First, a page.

Resourceful Retail

Hickory Farms improves productivity by building a Web-based application and datastore.

Hickory Farms improves productivity by building a Web-based application and datastore.

Nothing is easy when it comes to retailing. Parent companies often have multiple locations, hundreds of full-time employees, lengthy supply chains and perhaps thousands of retail items to deal with - keeping track of all this can be a chore.

Now imagine that the retailer runs a seasonal operation at temporary locations. The issues only compound, with maybe 20 or 30 outlets becoming 600 or 700, those full-time employees becoming temps, and for-sale items having to be determined and delivered well ahead of location openings. And then there are issues related to location leases and utility connections, all of which must be resolved before the retailer can take over a space.

Pity the poor regional managers who oversee all of this activity. After all, with sometimes extremely short business cycles - months or even weeks - it's incumbent upon them to make the most of every moment, ensuring they're in the right location, have a well-trained staff and their products are displayed in such a way as to move them quickly and efficiently.

One company operating under such a business model is Hickory Farms. Well-known for its holiday gift boxes and baskets of meats and cheeses, Hickory Farms conducts much of its business around the Thanksgiving to Christmas time period. "We start ramping up a week or two before Thanksgiving, and within a week or a week and a half we have 700 stores open and ready for business," says Cary Burnette, application programmer with Hickory Farms.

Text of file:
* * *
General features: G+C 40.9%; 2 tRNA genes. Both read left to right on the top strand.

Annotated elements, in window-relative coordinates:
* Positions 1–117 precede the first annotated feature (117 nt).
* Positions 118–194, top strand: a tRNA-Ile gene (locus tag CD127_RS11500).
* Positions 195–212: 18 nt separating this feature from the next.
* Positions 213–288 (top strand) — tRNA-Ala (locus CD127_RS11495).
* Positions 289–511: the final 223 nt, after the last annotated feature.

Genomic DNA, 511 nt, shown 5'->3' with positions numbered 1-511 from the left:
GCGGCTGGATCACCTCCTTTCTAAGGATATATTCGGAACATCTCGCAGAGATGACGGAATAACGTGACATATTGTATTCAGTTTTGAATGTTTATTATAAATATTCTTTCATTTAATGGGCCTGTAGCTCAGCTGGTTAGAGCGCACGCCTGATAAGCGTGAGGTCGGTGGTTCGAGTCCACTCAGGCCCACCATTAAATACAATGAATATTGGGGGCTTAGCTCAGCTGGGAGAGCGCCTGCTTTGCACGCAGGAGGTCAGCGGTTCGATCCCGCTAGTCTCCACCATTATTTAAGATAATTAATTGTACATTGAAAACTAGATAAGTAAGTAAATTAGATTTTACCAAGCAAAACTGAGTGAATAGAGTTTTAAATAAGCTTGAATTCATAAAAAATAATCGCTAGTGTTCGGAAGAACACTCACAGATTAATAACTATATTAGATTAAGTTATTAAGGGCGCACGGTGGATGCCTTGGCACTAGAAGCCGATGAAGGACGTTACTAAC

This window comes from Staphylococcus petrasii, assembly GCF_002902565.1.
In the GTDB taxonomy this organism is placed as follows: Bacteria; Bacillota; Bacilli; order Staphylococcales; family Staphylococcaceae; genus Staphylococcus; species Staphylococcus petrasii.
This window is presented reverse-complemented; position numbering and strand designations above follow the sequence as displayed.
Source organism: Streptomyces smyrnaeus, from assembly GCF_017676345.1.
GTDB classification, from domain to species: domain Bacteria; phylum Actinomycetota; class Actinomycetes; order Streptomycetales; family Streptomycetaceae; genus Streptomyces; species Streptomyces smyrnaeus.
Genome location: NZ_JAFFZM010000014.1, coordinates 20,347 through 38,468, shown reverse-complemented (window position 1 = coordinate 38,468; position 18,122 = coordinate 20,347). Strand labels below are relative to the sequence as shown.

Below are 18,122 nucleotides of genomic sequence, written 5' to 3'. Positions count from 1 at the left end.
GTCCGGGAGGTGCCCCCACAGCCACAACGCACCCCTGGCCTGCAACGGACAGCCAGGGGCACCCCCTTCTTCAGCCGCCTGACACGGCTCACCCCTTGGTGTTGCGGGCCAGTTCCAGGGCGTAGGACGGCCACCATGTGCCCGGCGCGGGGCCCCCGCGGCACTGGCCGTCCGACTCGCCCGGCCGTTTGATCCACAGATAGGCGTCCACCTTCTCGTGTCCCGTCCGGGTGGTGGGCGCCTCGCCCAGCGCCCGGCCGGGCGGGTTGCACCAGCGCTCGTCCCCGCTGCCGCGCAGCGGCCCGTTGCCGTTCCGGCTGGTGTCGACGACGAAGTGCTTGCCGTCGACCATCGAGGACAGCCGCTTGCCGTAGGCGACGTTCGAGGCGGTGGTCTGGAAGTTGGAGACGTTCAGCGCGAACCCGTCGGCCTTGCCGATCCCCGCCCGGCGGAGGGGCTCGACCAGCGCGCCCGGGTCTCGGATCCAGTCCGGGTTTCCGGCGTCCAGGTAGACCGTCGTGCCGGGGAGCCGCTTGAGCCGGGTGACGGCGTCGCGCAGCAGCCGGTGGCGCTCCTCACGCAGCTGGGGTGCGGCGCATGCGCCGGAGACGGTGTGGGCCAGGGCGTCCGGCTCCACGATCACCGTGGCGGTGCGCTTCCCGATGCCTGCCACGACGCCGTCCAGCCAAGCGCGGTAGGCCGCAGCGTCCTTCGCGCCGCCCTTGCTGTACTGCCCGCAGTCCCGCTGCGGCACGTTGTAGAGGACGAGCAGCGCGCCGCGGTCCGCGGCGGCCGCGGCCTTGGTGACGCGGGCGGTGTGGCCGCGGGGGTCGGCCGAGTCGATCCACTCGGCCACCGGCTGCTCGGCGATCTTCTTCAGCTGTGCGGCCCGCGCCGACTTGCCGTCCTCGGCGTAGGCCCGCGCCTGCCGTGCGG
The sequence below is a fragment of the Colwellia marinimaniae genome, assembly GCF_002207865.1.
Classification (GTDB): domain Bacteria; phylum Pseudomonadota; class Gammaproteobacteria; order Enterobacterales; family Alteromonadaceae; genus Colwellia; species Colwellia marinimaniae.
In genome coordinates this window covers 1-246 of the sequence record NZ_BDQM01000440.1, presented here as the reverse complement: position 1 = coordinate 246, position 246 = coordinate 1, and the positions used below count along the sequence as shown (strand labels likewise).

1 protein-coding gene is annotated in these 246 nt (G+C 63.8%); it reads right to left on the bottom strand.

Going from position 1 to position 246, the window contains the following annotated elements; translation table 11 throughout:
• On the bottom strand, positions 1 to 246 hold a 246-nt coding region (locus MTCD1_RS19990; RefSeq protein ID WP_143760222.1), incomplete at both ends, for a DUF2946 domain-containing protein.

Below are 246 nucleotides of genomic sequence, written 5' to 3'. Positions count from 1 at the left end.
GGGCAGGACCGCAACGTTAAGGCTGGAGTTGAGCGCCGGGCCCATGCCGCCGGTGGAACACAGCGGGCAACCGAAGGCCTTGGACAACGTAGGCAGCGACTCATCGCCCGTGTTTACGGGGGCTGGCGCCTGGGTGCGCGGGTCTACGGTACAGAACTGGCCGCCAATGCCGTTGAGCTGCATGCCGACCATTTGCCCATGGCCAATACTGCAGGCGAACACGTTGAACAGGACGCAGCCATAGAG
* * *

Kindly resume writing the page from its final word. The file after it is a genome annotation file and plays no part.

But because of this dispersed and time-sensitive business model, the company has a distinct need to keep on top of everything, including store locations, leases and utility support; its part-time, seasonal employees; and the products the stores need should they run short on any particular items. That's why it has developed what it calls its online Kiosk Management System (KMS), which allows district supervisors and regional managers to more easily share information with the corporate headquarters. And so far, according to Burnette, "We've seen quite a bit of productivity improvements."

Napkins and Shoeboxes

In actuality, the Maumee, Ohio-based Hickory Farms operates under three different business models: one, of course, involves the holiday kiosks; another, Web and catalog orders; and, the third, grocery-store sales. (It also has a single permanent retail outlet located across the street from its headquarters.) Although all of these distribution channels are significant, the seasonal kiosks, located in malls and other shopping centers across the nation, are largely responsible for Hickory Farms' brand-name recognition.

"Our goal was to get everything off the napkins and out of the showboxes and put that information into a single place where everyone could access it." -Cary Burnette, application programmer, Hickory Farms

Jim Utsler, IBM Systems Magazine senior writer, has been covering the technology field for more than a decade. Jim can be reached at

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